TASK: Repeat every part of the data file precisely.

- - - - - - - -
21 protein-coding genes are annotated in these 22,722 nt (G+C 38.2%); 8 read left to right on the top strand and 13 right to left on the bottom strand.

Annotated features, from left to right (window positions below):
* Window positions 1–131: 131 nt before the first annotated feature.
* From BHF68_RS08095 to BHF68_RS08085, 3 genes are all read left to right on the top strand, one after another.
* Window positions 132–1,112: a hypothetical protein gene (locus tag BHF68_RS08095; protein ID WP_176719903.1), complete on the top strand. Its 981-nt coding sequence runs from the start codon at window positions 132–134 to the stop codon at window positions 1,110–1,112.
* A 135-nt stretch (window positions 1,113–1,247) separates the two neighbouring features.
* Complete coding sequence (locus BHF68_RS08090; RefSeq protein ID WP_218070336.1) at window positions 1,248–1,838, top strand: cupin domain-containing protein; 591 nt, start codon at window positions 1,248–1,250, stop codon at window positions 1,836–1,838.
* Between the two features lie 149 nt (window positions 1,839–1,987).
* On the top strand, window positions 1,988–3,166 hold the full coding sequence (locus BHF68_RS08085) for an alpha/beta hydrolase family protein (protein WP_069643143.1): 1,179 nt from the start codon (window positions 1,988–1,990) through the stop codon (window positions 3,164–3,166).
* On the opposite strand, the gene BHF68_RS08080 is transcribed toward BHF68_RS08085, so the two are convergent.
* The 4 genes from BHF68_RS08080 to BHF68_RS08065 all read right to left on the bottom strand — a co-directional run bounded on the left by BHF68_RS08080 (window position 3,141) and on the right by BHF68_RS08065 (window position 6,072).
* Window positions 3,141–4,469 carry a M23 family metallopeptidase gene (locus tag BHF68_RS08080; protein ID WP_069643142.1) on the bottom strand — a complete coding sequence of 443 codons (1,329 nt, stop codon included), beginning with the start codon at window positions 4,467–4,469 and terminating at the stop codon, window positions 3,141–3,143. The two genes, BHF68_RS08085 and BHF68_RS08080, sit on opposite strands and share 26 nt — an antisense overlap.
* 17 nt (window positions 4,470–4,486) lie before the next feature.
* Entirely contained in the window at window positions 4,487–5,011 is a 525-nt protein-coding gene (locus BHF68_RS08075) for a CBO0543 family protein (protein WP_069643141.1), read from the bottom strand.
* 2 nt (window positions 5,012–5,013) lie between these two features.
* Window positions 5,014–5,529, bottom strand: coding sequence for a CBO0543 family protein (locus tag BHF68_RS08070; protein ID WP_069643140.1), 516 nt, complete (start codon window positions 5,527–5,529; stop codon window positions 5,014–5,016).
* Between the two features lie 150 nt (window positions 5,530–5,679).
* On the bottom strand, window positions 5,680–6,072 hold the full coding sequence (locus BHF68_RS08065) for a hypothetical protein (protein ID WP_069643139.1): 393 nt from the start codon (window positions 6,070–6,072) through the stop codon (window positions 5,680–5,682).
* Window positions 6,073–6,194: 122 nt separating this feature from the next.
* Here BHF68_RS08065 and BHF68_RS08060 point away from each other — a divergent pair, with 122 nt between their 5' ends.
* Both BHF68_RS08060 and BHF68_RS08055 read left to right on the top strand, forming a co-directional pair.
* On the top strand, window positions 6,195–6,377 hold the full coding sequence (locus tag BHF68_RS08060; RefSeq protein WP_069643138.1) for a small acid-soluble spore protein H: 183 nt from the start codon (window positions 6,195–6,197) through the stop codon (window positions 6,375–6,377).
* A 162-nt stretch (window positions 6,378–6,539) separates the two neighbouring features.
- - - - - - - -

21 protein-coding genes are annotated in these 22,722 nt (G+C 38.2%); 8 read left to right on the top strand and 13 right to left on the bottom strand.

Annotated features, from left to right (window positions below):
* Window positions 1–131: 131 nt before the first annotated feature.
* From BHF68_RS08095 to BHF68_RS08085, 3 genes are all read left to right on the top strand, one after another.
* Window positions 132–1,112: a hypothetical protein gene (locus tag BHF68_RS08095; protein ID WP_176719903.1), complete on the top strand. Its 981-nt coding sequence runs from the start codon at window positions 132–134 to the stop codon at window positions 1,110–1,112.
* A 135-nt stretch (window positions 1,113–1,247) separates the two neighbouring features.
* Complete coding sequence (locus BHF68_RS08090; RefSeq protein ID WP_218070336.1) at window positions 1,248–1,838, top strand: cupin domain-containing protein; 591 nt, start codon at window positions 1,248–1,250, stop codon at window positions 1,836–1,838.
* Between the two features lie 149 nt (window positions 1,839–1,987).
* On the top strand, window positions 1,988–3,166 hold the full coding sequence (locus BHF68_RS08085) for an alpha/beta hydrolase family protein (protein WP_069643143.1): 1,179 nt from the start codon (window positions 1,988–1,990) through the stop codon (window positions 3,164–3,166).
* On the opposite strand, the gene BHF68_RS08080 is transcribed toward BHF68_RS08085, so the two are convergent.
* The 4 genes from BHF68_RS08080 to BHF68_RS08065 all read right to left on the bottom strand — a co-directional run bounded on the left by BHF68_RS08080 (window position 3,141) and on the right by BHF68_RS08065 (window position 6,072).
* Window positions 3,141–4,469 carry a M23 family metallopeptidase gene (locus tag BHF68_RS08080; protein ID WP_069643142.1) on the bottom strand — a complete coding sequence of 443 codons (1,329 nt, stop codon included), beginning with the start codon at window positions 4,467–4,469 and terminating at the stop codon, window positions 3,141–3,143. The two genes, BHF68_RS08085 and BHF68_RS08080, sit on opposite strands and share 26 nt — an antisense overlap.
* 17 nt (window positions 4,470–4,486) lie before the next feature.
* Entirely contained in the window at window positions 4,487–5,011 is a 525-nt protein-coding gene (locus BHF68_RS08075) for a CBO0543 family protein (protein WP_069643141.1), read from the bottom strand.
* 2 nt (window positions 5,012–5,013) lie between these two features.
* Window positions 5,014–5,529, bottom strand: coding sequence for a CBO0543 family protein (locus tag BHF68_RS08070; protein ID WP_069643140.1), 516 nt, complete (start codon window positions 5,527–5,529; stop codon window positions 5,014–5,016).
* Between the two features lie 150 nt (window positions 5,530–5,679).
* On the bottom strand, window positions 5,680–6,072 hold the full coding sequence (locus BHF68_RS08065) for a hypothetical protein (protein ID WP_069643139.1): 393 nt from the start codon (window positions 6,070–6,072) through the stop codon (window positions 5,680–5,682).
* Window positions 6,073–6,194: 122 nt separating this feature from the next.
* Here BHF68_RS08065 and BHF68_RS08060 point away from each other — a divergent pair, with 122 nt between their 5' ends.
* Both BHF68_RS08060 and BHF68_RS08055 read left to right on the top strand, forming a co-directional pair.
* On the top strand, window positions 6,195–6,377 hold the full coding sequence (locus tag BHF68_RS08060; RefSeq protein WP_069643138.1) for a small acid-soluble spore protein H: 183 nt from the start codon (window positions 6,195–6,197) through the stop codon (window positions 6,375–6,377).
* A 162-nt stretch (window positions 6,378–6,539) separates the two neighbouring features.